That guy will never see it comin’

If you want to venture out beyond the main story, there are plenty of options. Each of your teammates will provide you with a set of side missions to take on. These can mostly be played solo, in local co-op, or in online co-op though I did find at least one mission that was co-op only. These take a variety of forms, from something mirroring the single player missions to wave based combat, as well as others. While these missions certainly aren’t poorly designed, I didn’t find myself compelled to return for more than the two or three missions I played for the purposes of this review. Also on the SMI map you’ll use to select missions there is an interesting meta game you can partake in where you’ll receive clues and then have to locate the subsequent waypoint on the map. I did around eight of these and did not reach the end before I completed the game, so if you want to know what the pay off is here, you’ll have to take that journey yourself! I will say while it wasn’t amazing, it’s at least solid and adds even more to the plethora of things to do in Splinter Cell: Blacklist.

Last but certainly not least, we have the Spies vs. Mercs multiplayer. This is something we have not seen in a Splinter Cell game since Chaos Theory, and fans I’ve heard from are more than excited to see it back. In the interest of full disclosure, I am notoriously down on competitive multiplayer in games. Some will argue I’m just not good at it, and in certain instances they’d be correct. But even in games like Blacklist, or let’s say Gears of War 2, my skill level was enough to both beat the game on the normal difficulty level and be a strong contributor on the co-op portions of the game. So I would hope those skills would translate for the competitive portion of those games — but I digress.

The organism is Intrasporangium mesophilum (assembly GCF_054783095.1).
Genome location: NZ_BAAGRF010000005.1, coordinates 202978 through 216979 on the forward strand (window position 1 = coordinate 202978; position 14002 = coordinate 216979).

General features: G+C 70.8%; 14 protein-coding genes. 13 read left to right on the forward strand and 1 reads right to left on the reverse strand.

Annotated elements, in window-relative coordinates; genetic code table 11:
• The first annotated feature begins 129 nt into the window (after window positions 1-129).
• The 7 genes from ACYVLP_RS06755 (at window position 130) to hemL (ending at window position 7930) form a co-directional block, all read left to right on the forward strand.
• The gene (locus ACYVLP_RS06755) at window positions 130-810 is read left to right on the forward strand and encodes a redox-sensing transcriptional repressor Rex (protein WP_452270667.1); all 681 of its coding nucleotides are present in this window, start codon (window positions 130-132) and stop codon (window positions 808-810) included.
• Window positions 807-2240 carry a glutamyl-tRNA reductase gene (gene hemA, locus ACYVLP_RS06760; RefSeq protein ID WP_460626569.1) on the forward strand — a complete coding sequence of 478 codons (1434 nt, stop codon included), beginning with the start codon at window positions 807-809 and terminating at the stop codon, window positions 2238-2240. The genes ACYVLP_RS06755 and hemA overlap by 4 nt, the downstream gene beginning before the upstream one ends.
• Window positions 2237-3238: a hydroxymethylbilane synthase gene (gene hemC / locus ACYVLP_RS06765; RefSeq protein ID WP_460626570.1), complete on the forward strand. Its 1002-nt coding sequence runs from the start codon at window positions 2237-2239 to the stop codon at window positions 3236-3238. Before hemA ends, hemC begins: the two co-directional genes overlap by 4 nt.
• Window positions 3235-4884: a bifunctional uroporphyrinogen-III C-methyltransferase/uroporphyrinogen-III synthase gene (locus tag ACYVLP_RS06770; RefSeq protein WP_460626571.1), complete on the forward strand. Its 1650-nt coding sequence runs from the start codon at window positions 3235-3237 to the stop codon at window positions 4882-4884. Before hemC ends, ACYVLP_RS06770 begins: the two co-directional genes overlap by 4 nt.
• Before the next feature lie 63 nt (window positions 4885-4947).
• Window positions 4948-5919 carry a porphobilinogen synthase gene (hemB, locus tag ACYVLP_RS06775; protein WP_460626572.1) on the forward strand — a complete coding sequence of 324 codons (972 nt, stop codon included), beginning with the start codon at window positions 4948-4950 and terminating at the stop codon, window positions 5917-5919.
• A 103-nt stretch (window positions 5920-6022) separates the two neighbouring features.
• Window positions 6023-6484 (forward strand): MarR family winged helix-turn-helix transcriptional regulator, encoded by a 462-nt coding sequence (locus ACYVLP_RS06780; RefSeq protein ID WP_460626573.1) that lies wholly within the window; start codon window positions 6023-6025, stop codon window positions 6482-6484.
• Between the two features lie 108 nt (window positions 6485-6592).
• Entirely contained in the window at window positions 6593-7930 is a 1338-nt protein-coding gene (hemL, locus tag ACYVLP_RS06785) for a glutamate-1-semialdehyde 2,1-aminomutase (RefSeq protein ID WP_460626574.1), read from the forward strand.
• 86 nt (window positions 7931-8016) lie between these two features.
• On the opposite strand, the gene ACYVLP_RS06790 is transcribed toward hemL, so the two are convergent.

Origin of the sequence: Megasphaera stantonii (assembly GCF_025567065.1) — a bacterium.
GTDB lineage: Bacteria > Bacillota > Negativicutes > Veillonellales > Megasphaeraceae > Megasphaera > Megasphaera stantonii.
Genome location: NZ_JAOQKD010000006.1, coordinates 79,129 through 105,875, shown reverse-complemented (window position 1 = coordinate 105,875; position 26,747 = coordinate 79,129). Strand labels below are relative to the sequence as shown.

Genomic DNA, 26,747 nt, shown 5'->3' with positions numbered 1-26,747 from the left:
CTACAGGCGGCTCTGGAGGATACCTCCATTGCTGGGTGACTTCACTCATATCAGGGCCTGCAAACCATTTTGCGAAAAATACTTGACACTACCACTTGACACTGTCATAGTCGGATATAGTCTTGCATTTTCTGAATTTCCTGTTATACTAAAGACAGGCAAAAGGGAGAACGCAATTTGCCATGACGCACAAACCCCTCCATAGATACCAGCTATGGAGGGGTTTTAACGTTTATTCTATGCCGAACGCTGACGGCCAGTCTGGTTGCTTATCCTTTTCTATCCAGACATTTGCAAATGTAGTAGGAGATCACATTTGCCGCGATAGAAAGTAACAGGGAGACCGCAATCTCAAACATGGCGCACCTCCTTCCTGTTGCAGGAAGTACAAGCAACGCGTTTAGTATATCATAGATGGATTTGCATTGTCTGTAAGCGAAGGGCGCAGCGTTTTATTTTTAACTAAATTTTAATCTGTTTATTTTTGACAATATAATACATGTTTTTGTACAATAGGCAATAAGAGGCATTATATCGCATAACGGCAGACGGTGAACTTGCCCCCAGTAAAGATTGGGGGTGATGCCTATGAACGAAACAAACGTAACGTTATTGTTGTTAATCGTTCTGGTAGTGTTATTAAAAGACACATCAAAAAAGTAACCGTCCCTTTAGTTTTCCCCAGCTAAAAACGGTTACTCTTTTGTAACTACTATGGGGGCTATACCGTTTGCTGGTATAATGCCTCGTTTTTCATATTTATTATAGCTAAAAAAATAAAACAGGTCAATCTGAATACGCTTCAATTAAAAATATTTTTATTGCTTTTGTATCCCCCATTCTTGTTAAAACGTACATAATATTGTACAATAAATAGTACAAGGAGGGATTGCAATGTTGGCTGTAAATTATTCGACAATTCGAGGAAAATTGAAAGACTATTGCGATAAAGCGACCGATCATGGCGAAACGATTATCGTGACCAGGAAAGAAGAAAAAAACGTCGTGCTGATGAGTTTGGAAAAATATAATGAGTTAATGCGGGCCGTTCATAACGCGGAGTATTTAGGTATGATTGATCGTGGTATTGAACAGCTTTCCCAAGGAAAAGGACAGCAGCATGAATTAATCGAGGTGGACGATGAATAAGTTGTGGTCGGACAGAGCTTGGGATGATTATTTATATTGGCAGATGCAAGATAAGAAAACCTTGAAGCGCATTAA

Spies vs. Mercs in action!

Objectively speaking Spies vs. Merc is a solid multiplayer mode that offers five modes and of course, the option to play as one of two sides — spies or mercs. As a spy you’ll have most of the same ability and gear you have in the single player game. In fact, at any point you have the gear UI up you can tweak loadouts for any version of your character, single player, spy, or merc. Mercs though, are a whole new ballgame. You’ll be playing from a first person perspective, you’ll move a bit slower, and you’ll not be able to access many hiding places that your opponent can. In essence, you’re at a disadvantage. It’s an interesting dynamic and I did have some fun playing it. But I personally hold to the opinion that the single player remains the crowning jewel of Blacklist.

Final Thoughts

Splinter Cell: Blacklist is the one of the best stealth action games I’ve played in years, and follows up Hitman: Absolution in a string of games that remind me why the feeling of pulling off a great run through a mission is one of the best in gaming. It does have the occasional control hiccup and the co-op missions don’t quite hold up against the story missions, but all in all you’ll be hard pressed to find a better game in the genre right now. Pick it up and enjoy!

About Trey Elliott

Trey Elliott
Trey is a video game enthusiast, movie junkie, and cultivator of one fantastic beard. He loves to write original Gregorian chants, play the spoon harp, and speak of whatever comes to mind on the Free For All podcast.